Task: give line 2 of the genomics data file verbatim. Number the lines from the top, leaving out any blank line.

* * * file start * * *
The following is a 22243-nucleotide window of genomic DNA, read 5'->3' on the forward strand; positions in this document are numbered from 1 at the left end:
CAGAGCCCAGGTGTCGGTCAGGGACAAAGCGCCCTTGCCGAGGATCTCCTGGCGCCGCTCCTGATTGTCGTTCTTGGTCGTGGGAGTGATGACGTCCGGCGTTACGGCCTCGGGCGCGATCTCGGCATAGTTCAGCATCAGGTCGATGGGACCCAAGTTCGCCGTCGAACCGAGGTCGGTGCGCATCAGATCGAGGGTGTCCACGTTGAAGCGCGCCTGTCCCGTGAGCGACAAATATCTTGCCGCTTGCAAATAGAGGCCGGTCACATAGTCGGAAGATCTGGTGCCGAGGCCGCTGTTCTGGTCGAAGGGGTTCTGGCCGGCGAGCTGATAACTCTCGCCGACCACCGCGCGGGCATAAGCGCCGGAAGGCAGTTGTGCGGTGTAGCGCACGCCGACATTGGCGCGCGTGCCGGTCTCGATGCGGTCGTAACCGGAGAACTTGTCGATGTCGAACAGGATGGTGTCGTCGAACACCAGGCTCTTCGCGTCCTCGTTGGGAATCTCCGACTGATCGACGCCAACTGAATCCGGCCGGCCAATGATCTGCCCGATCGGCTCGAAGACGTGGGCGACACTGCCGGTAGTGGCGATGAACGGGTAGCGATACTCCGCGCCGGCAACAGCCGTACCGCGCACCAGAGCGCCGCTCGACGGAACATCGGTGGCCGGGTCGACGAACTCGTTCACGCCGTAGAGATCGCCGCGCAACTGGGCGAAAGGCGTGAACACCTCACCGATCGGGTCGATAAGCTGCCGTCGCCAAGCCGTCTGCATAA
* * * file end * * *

CAGAGCCCAGGTGTCGGTCAGGGACAAAGCGCCCTTGCCGAGGATCTCCTGGCGCCGCTCCTGATTGTCGTTCTTGGTCGTGGGAGTGATGACGTCCGGCGTTACGGCCTCGGGCGCGATCTCGGCATAGTTCAGCATCAGGTCGATGGGACCCAAGTTCGCCGTCGAACCGAGGTCGGTGCGCATCAGATCGAGGGTGTCCACGTTGAAGCGCGCCTGTCCCGTGAGCGACAAATATCTTGCCGCTTGCAAATAGAGGCCGGTCACATAGTCGGAAGATCTGGTGCCGAGGCCGCTGTTCTGGTCGAAGGGGTTCTGGCCGGCGAGCTGATAACTCTCGCCGACCACCGCGCGGGCATAAGCGCCGGAAGGCAGTTGTGCGGTGTAGCGCACGCCGACATTGGCGCGCGTGCCGGTCTCGATGCGGTCGTAACCGGAGAACTTGTCGATGTCGAACAGGATGGTGTCGTCGAACACCAGGCTCTTCGCGTCCTCGTTGGGAATCTCCGACTGATCGACGCCAACTGAATCCGGCCGGCCAATGATCTGCCCGATCGGCTCGAAGACGTGGGCGACACTGCCGGTAGTGGCGATGAACGGGTAGCGATACTCCGCGCCGGCAACAGCCGTACCGCGCACCAGAGCGCCGCTCGACGGAACATCGGTGGCCGGGTCGACGAACTCGTTCACGCCGTAGAGATCGCCGCGCAACTGGGCGAAAGGCGTGAACACCTCACCGATCGGGTCGATAAGCTGCCGTCGCCAAGCCGTCTGCATAA